Case No. IT-95-9-PT, Decision on the Motion for a Judicial Assistance to be Provided by SFOR and Others, Trial Chamber of the International Criminal Tribunal for the former Yugoslavia, 18 October 2000
Harmen van der Wilt
Relevance of the case
This decision is a highly relevant follow-up to the Blaskic judgment of the ICTY Appeals Chamber on state co-operation and subpoena powers, in which the Chamber recognized the power of the Tribunal to issue binding orders to states. In the present case, the Trial Chamber extends this authority to cover multinational peace-keeping forces, like SFOR, as well. Moreover, the Chamber implicitly acknowledges that irregularities in the apprehension and detention of the suspect could in principle affect the court’s jurisdiction.
I. The facts of the case
Although several accused are mentioned in this case, the central issue concerns the arrest and detention of one of them, Stevan Todorovic preceding his trial before the International Tribunal for the former Yugoslavia in The Hague. Todorovic had been indicted on charges of grave breaches of the 1949 Geneva Conventions, violations of the laws and customs of war, and crimes against humanity, relating to the events said to have taken place in the area of Bosanski Samac, in the north-eastern part of Bosnia-Herzegovina, during the summer of 1992. A warrant for the arrest of the accused had been issued on 21 July 1995 and Todorovic, who lived in Serbia and Montenegro, had allegedly been abducted and taken against his will to Bosnia and Herzegovina. Subsequently, the accused was handed over to the Stabilisation Force (SFOR) at the Air Base at Tuzla, Bosnia and Herzegovina. Counsel for the accused had submitted a motion that sought an order from the Trial Chamber requesting the assistance of SFOR in the production of documents and witnesses that might shed a light on the forceful apprehension and transfer of the accused from his residence to the Tuzla Air Force basis. SFOR itself had countered the claim, by arguing that, in its opinion, the ICTY had no authority to order SFOR to disclose information. However, defence counsel had persisted in its request and had clarified the exact relief sought as: (i) an order and subpoenas duces tecum directed to the Commanding General of SFOR for the production of documents and other evidentiary material; (ii) a subpoena ad testificandum directed to the Commanding General of Tuzala Air Force and to the SFOR personnel involved in the seizure, abduction, and arrest of the accused; and (iii) a request for judicial assistance directed to the United States of America for the same materials.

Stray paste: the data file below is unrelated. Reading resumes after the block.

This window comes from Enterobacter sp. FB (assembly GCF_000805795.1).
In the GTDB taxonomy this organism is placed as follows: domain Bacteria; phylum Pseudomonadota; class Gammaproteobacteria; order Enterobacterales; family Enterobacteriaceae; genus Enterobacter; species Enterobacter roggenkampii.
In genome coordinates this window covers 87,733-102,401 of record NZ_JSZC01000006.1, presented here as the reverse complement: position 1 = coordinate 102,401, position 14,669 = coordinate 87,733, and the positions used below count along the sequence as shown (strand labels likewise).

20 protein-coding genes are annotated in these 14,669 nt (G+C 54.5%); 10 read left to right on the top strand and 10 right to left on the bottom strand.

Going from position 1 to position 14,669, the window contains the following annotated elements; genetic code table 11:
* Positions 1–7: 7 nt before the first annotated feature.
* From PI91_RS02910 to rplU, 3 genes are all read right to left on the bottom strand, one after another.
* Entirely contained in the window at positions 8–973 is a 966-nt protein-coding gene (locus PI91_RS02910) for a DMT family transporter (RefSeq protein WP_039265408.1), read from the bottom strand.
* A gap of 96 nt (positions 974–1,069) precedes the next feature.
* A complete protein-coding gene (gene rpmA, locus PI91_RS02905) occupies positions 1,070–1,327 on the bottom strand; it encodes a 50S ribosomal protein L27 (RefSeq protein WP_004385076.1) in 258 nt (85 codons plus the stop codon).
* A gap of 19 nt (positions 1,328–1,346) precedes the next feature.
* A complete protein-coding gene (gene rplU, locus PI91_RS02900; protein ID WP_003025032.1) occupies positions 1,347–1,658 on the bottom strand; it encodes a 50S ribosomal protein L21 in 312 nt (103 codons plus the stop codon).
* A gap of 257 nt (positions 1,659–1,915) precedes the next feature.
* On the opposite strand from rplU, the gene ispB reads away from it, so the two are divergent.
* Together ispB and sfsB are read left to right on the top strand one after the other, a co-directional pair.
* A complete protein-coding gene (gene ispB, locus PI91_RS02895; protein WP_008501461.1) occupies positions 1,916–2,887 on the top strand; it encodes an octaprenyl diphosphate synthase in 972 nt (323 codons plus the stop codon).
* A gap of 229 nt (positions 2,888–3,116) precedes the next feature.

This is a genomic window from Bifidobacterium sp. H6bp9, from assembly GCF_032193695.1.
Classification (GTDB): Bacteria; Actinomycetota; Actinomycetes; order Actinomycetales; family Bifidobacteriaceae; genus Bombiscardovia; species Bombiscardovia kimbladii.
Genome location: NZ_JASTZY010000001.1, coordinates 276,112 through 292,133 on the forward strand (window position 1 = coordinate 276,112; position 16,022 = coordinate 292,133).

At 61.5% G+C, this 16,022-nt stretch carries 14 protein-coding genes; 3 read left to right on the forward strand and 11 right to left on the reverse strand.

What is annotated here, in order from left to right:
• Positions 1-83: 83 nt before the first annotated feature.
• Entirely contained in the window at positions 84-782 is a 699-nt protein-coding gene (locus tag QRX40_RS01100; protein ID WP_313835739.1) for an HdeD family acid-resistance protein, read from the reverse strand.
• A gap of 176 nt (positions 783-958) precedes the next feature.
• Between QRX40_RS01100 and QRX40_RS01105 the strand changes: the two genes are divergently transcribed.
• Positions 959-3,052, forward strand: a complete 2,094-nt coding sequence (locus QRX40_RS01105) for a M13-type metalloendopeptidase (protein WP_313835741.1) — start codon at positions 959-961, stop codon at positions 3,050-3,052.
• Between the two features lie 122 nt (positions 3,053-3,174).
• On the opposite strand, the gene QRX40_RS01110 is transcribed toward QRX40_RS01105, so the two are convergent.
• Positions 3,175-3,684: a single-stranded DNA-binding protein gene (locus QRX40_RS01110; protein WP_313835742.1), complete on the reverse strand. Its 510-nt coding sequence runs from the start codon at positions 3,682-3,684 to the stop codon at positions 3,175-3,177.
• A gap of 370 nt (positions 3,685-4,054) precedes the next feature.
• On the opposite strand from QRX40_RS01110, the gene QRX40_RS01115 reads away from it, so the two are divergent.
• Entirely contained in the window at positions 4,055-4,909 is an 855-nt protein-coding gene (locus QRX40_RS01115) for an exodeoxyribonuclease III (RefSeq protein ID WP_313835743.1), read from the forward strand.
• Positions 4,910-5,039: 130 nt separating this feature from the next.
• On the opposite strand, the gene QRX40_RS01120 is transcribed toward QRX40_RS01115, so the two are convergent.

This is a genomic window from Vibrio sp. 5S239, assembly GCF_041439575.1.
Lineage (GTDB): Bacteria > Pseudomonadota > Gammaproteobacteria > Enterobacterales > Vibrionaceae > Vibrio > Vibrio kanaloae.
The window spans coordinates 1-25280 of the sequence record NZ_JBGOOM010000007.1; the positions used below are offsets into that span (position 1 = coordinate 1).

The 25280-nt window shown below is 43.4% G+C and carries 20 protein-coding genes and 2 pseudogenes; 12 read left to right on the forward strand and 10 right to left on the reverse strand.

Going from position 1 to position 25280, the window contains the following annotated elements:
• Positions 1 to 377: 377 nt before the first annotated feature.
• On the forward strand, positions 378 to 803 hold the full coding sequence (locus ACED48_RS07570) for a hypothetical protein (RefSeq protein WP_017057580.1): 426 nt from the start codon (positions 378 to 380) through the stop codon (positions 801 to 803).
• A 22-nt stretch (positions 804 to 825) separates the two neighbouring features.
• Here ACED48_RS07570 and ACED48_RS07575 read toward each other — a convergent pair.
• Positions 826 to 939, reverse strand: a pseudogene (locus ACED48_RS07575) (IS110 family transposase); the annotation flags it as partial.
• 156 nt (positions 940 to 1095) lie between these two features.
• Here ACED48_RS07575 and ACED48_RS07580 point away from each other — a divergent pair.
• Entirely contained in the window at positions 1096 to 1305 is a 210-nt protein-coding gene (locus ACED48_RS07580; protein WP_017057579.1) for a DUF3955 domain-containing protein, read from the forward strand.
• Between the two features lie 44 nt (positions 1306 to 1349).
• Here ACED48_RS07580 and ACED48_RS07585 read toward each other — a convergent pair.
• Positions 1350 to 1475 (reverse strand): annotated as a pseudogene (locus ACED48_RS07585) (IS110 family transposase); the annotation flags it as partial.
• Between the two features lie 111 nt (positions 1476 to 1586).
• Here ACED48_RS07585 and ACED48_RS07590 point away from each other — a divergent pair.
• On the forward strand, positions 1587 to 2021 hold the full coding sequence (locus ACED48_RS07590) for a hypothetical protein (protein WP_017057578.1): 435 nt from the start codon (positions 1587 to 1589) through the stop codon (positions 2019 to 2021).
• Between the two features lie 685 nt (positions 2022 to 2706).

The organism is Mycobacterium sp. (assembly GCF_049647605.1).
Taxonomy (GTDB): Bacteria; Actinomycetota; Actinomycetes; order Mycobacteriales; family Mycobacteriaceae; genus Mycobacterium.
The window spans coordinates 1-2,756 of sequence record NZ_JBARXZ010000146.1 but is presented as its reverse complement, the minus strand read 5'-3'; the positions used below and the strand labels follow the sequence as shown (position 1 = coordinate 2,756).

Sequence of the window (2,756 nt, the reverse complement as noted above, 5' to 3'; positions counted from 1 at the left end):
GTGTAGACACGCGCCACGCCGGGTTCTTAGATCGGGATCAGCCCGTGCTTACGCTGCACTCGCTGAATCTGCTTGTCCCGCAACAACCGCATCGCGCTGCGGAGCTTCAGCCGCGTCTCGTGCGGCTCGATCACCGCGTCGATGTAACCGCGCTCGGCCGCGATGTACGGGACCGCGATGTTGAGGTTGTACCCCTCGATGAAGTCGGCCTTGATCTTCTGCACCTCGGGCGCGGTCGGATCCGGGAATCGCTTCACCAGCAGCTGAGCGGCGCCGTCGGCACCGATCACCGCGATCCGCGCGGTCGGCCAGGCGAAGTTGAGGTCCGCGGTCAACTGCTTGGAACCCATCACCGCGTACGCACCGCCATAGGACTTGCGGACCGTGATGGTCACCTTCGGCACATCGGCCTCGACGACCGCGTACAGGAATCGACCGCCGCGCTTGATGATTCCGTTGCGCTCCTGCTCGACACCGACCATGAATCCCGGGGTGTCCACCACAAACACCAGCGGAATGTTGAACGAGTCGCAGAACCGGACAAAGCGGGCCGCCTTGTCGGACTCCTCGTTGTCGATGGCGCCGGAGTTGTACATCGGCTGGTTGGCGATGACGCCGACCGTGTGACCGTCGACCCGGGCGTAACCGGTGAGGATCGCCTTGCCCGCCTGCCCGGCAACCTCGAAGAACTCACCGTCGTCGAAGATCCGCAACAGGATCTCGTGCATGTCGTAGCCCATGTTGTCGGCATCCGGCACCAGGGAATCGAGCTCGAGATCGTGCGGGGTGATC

II. The legal question
The core legal issue was whether the ICTY had the power to issue binding orders to an international peace-keeping force, such as SFOR, in order to obtain evidence on irregular arrest and detention. This question had hitherto been contested as several Trial Chambers had reached contrary conclusions. In this case the Trial Chamber gave a substantiated affirmative answer.
B. The specific orders requested
The Subpoena to SFOR Personnel to Testify
This decision has its origin in the problematic fact that international criminal tribunals and courts have no police force at their disposal and are therefore dependent on the assistance of states for obtaining evidence and custody over suspects. Article 29 of the Statute of the ICTY obliges states to co-operate with the Tribunal in the investigation and prosecution of persons accused of committing serious violations of international humanitarian law. If states that are the most eligible to offer such assistance default on their obligations, international criminal tribunals are naturally inclined to turn to other states or multinational peace-keeping forces, when available. Both the Stabilisation Force (SFOR) and its predecessor IFOR were under an obligation to detain persons indicted by the ICTY with a view to their transfer to the Tribunal.1 The choice of words delineating the category of persons that are to be detained and transferred— ‘persons who come into contact with IFOR in its execution of assigned tasks’ —is interesting, as it begs the question whether SFOR/IFOR members were supposed to actively search for war criminals. It is generally held that they were not. However, SFOR did not need to possess such far-reaching criminal enforcement powers if it could easily benefit from the actions of ‘unknown individuals’ who were prepared to do the dirty work and put the suspects into SFOR’s hands. Such abductions and ‘irregular renditions’ trigger new legal problems, as they both infringe on territorial sovereignty of states and violate fundamental human rights of human beings. The recurring issue in the ICTY’s case law has been whether such acts could be attributed to SFOR or the Prosecutor’s Office and whether the Tribunal had to divest itself of jurisdiction, thus sanctioning the unlawful practices in the pre-trial stage. In inter-state relations this legal problem has gained currency under the maxim male captus, bene detentus. Traditionally most courts have turned a blind eye to irregular arrest, detention, and surrender in foreign countries, holding that such unlawful behavior preceding the trial did not prevent the court from exercising jurisdiction over the accused. However, some courts have advanced a different view, arguing that the Prosecutor should come to the court with clean hands, that serious violations of the law in the pre-trial stage affected the integrity of the entire criminal process and that the court should consequently decline to exercise jurisdiction. Trial Chambers of the ICTY have referred to this case law of domestic courts, emphasizing that the balancing of the interests of international criminal law enforcement, states, and individual suspects would yield different outcomes in the vertical context. I will return to this issue in due course.